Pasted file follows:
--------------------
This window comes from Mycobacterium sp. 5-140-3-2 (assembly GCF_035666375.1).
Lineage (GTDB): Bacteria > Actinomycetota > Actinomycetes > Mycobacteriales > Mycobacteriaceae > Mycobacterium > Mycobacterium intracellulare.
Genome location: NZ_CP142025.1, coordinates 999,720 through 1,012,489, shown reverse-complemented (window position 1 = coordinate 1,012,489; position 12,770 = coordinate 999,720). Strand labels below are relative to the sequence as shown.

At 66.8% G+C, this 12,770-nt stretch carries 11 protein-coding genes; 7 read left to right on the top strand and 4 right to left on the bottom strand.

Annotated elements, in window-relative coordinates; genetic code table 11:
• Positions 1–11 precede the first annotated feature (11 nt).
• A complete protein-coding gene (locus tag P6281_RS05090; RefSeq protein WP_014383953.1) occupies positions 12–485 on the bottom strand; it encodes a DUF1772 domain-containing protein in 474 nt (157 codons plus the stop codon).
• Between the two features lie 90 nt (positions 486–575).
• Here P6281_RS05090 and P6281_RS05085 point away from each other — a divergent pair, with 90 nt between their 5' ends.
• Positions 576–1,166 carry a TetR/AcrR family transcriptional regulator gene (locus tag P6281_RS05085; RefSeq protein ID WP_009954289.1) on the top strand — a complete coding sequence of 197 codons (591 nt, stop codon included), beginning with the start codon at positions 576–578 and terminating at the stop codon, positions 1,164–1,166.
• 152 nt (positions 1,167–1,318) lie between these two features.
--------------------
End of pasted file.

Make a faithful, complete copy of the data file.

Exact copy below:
This window comes from Mycobacterium sp. 5-140-3-2 (assembly GCF_035666375.1).
Lineage (GTDB): Bacteria > Actinomycetota > Actinomycetes > Mycobacteriales > Mycobacteriaceae > Mycobacterium > Mycobacterium intracellulare.
Genome location: NZ_CP142025.1, coordinates 999,720 through 1,012,489, shown reverse-complemented (window position 1 = coordinate 1,012,489; position 12,770 = coordinate 999,720). Strand labels below are relative to the sequence as shown.

At 66.8% G+C, this 12,770-nt stretch carries 11 protein-coding genes; 7 read left to right on the top strand and 4 right to left on the bottom strand.

Annotated elements, in window-relative coordinates; genetic code table 11:
• Positions 1–11 precede the first annotated feature (11 nt).
• A complete protein-coding gene (locus tag P6281_RS05090; RefSeq protein WP_014383953.1) occupies positions 12–485 on the bottom strand; it encodes a DUF1772 domain-containing protein in 474 nt (157 codons plus the stop codon).
• Between the two features lie 90 nt (positions 486–575).
• Here P6281_RS05090 and P6281_RS05085 point away from each other — a divergent pair, with 90 nt between their 5' ends.
• Positions 576–1,166 carry a TetR/AcrR family transcriptional regulator gene (locus tag P6281_RS05085; RefSeq protein ID WP_009954289.1) on the top strand — a complete coding sequence of 197 codons (591 nt, stop codon included), beginning with the start codon at positions 576–578 and terminating at the stop codon, positions 1,164–1,166.
• 152 nt (positions 1,167–1,318) lie between these two features.